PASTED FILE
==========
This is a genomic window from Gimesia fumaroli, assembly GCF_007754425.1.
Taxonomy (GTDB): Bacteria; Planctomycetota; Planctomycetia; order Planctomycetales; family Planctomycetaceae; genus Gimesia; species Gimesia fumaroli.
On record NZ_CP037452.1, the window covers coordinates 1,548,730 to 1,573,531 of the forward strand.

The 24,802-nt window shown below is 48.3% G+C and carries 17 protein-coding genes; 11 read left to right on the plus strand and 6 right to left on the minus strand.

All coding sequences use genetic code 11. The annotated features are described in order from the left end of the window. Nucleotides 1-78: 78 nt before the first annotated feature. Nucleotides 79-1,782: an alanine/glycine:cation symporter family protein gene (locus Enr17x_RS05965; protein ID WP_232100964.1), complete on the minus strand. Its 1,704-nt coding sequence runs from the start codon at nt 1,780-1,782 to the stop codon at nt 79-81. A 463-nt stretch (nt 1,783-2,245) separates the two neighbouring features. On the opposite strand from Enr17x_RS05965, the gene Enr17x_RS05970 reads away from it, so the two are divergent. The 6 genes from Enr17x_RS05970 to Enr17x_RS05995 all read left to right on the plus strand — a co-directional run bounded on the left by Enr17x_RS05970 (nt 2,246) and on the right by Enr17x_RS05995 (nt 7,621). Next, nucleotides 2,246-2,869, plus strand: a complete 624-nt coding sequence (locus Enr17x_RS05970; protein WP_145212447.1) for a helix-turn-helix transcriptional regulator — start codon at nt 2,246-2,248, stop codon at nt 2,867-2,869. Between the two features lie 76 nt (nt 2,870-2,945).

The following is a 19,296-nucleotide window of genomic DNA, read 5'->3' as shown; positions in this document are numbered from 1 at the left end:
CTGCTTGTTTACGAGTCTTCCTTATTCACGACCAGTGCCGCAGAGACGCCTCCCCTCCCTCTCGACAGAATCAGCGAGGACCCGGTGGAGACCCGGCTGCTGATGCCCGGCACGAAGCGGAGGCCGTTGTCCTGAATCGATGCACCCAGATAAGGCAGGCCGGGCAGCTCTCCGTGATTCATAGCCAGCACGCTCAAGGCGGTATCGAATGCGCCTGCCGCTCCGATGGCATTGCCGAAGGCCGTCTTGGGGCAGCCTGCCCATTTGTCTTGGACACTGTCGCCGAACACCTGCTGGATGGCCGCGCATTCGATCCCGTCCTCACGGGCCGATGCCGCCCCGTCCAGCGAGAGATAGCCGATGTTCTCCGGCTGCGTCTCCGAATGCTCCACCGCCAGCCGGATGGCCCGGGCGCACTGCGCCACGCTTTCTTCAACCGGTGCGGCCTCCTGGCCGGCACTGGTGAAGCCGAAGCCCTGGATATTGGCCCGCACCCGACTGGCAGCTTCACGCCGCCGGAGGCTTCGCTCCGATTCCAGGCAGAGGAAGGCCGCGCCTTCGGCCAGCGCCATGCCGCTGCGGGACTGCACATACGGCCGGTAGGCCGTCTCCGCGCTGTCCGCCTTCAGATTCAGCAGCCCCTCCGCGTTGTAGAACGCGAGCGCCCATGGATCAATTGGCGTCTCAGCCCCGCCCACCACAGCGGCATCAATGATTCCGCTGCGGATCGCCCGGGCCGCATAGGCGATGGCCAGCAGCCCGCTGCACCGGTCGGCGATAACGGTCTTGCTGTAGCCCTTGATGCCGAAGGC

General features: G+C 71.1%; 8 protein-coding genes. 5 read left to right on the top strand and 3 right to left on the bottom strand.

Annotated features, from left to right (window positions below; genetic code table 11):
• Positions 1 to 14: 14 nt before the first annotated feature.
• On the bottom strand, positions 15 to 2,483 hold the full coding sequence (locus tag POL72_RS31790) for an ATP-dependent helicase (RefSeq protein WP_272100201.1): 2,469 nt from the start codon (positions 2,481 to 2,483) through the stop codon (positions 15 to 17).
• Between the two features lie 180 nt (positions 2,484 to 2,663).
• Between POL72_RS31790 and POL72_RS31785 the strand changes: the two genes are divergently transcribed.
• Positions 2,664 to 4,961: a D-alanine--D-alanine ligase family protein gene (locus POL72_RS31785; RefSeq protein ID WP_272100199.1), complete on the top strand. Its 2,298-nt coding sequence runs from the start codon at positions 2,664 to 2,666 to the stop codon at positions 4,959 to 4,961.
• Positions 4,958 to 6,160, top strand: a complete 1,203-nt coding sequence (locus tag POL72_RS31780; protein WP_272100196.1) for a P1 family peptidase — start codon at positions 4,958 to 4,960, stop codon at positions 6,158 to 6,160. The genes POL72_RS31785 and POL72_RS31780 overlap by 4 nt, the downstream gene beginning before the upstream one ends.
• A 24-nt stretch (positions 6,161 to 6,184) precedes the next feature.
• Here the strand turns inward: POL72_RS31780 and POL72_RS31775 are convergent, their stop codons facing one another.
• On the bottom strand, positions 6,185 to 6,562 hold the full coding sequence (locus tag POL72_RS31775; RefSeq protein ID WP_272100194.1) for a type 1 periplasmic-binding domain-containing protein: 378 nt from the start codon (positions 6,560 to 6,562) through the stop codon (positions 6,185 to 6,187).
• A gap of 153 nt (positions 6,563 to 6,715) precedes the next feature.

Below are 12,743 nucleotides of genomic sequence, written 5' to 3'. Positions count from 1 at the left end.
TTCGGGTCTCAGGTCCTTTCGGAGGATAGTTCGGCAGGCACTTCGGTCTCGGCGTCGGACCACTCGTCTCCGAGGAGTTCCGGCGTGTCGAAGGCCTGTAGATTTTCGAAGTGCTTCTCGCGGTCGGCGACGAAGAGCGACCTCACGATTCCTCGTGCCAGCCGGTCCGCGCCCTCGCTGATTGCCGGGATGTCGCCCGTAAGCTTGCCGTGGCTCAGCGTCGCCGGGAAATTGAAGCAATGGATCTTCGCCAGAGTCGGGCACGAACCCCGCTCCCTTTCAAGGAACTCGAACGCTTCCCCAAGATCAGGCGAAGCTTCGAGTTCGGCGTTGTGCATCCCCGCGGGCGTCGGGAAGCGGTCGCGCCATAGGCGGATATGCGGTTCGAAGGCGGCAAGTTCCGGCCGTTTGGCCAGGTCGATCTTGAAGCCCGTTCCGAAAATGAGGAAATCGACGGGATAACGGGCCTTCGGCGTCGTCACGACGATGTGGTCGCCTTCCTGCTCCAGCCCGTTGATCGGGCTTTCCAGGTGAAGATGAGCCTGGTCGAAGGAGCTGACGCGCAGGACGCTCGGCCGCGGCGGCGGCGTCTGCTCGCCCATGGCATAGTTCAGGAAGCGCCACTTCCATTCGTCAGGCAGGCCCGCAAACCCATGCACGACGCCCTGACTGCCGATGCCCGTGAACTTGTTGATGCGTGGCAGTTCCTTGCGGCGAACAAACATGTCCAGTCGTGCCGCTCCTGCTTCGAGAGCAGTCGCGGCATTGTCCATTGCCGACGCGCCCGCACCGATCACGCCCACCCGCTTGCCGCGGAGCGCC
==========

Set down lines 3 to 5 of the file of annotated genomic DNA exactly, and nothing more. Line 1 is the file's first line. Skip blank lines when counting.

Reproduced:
On record NZ_CP037452.1, the window covers coordinates 1,548,730 to 1,573,531 of the forward strand.

The 24,802-nt window shown below is 48.3% G+C and carries 17 protein-coding genes; 11 read left to right on the plus strand and 6 right to left on the minus strand.

All coding sequences use genetic code 11. The annotated features are described in order from the left end of the window. Nucleotides 1-78: 78 nt before the first annotated feature. Nucleotides 79-1,782: an alanine/glycine:cation symporter family protein gene (locus Enr17x_RS05965; protein ID WP_232100964.1), complete on the minus strand. Its 1,704-nt coding sequence runs from the start codon at nt 1,780-1,782 to the stop codon at nt 79-81. A 463-nt stretch (nt 1,783-2,245) separates the two neighbouring features. On the opposite strand from Enr17x_RS05965, the gene Enr17x_RS05970 reads away from it, so the two are divergent. The 6 genes from Enr17x_RS05970 to Enr17x_RS05995 all read left to right on the plus strand — a co-directional run bounded on the left by Enr17x_RS05970 (nt 2,246) and on the right by Enr17x_RS05995 (nt 7,621). Next, nucleotides 2,246-2,869, plus strand: a complete 624-nt coding sequence (locus Enr17x_RS05970; protein WP_145212447.1) for a helix-turn-helix transcriptional regulator — start codon at nt 2,246-2,248, stop codon at nt 2,867-2,869. Between the two features lie 76 nt (nt 2,870-2,945).